Neuromarketing: Evaluating Consumer Emotions and Preferences to Improve Business Marketing Management
Keywords:Neuromarketing, Consumer Behaviour, Marketing Management, Galvanic Skin Response, Facial Expression Classification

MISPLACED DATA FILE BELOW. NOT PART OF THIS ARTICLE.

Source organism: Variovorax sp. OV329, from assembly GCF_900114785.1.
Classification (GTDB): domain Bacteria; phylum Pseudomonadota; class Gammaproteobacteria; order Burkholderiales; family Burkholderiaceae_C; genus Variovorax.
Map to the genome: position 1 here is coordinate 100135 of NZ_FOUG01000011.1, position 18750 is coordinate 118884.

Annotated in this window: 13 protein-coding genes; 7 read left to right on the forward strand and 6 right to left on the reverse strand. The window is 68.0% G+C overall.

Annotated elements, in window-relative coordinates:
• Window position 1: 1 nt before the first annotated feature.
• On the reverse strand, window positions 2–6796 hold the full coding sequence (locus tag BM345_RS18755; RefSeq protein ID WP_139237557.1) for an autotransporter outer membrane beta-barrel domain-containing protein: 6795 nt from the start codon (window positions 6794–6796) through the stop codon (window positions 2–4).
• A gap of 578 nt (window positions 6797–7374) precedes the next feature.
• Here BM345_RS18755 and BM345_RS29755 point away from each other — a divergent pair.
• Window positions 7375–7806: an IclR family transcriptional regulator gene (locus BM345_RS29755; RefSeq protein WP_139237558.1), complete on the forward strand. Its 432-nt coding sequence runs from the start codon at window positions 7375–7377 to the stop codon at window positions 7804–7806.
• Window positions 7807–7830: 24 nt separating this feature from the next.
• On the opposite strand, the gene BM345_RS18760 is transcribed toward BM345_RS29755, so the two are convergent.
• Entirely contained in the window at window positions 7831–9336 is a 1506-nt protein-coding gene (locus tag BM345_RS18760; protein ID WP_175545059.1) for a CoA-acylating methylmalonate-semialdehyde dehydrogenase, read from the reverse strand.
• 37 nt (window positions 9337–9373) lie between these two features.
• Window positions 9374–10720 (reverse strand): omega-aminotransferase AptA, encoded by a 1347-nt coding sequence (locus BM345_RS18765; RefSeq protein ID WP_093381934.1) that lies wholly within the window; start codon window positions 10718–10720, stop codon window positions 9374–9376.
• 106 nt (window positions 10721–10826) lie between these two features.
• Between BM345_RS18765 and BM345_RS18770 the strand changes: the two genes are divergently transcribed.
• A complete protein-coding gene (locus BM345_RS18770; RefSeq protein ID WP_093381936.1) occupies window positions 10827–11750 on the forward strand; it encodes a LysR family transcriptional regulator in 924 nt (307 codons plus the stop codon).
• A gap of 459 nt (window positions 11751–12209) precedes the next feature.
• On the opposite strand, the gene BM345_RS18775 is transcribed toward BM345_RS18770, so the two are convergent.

The invention of neuroscience has benefited medical practitioners and businesses in improving their management and leadership. Neuromarketing, a field that combines neuroscience and marketing, helps businesses understand consumer behaviour and how they respond to advertising stimuli. This study aims to investigate the consumer purchase intention and preferences to improve the marketing management of the brand, based on neuroscientific tools such as emotional arousal using Galvanic Skin Response (GSR) sensors, eye-tracking, and emotion analysis through facial expressions classification. The stimuli for the experiment are two advertisement videos from the Macau tea brand “Guanding Teahouse” followed by a survey. The experiment was conducted on 40 participants. 76.2% of participants that chose the same product in the first survey responded with the same choice of products in the second survey. The GSR peaks in video ad 1 measured a total of 60. On the other hand, video ad 2 counted a total of 55 GSR peaks. The emotions in ad1 and ad2 have similar responses, with an attention percentage of 76%. The results showed that ad1 has a higher engagement time of 11.1% and ad2 has 9.6%, but only 19 of the respondent’s conducted engagement in video ad1, and 31 showed engagement in video ad2. The results demonstrated that although ad 1 has higher engagement rates, the respondents are more attracted to video ad 2. Therefore, ad2 has better marketing power than ad 1. Overall, this study bridges the gap of no previous research on measuring tea brand advertisements with the neuroscientific method. The results provide valuable insights for marketers to develop better advertisements and marketing campaigns and understand consumer preferences by personalising and targeting advertisements based on consumers' emotional responses and behaviour of consumers' purchase intentions. Future research could explore advertisements targeting different demographics.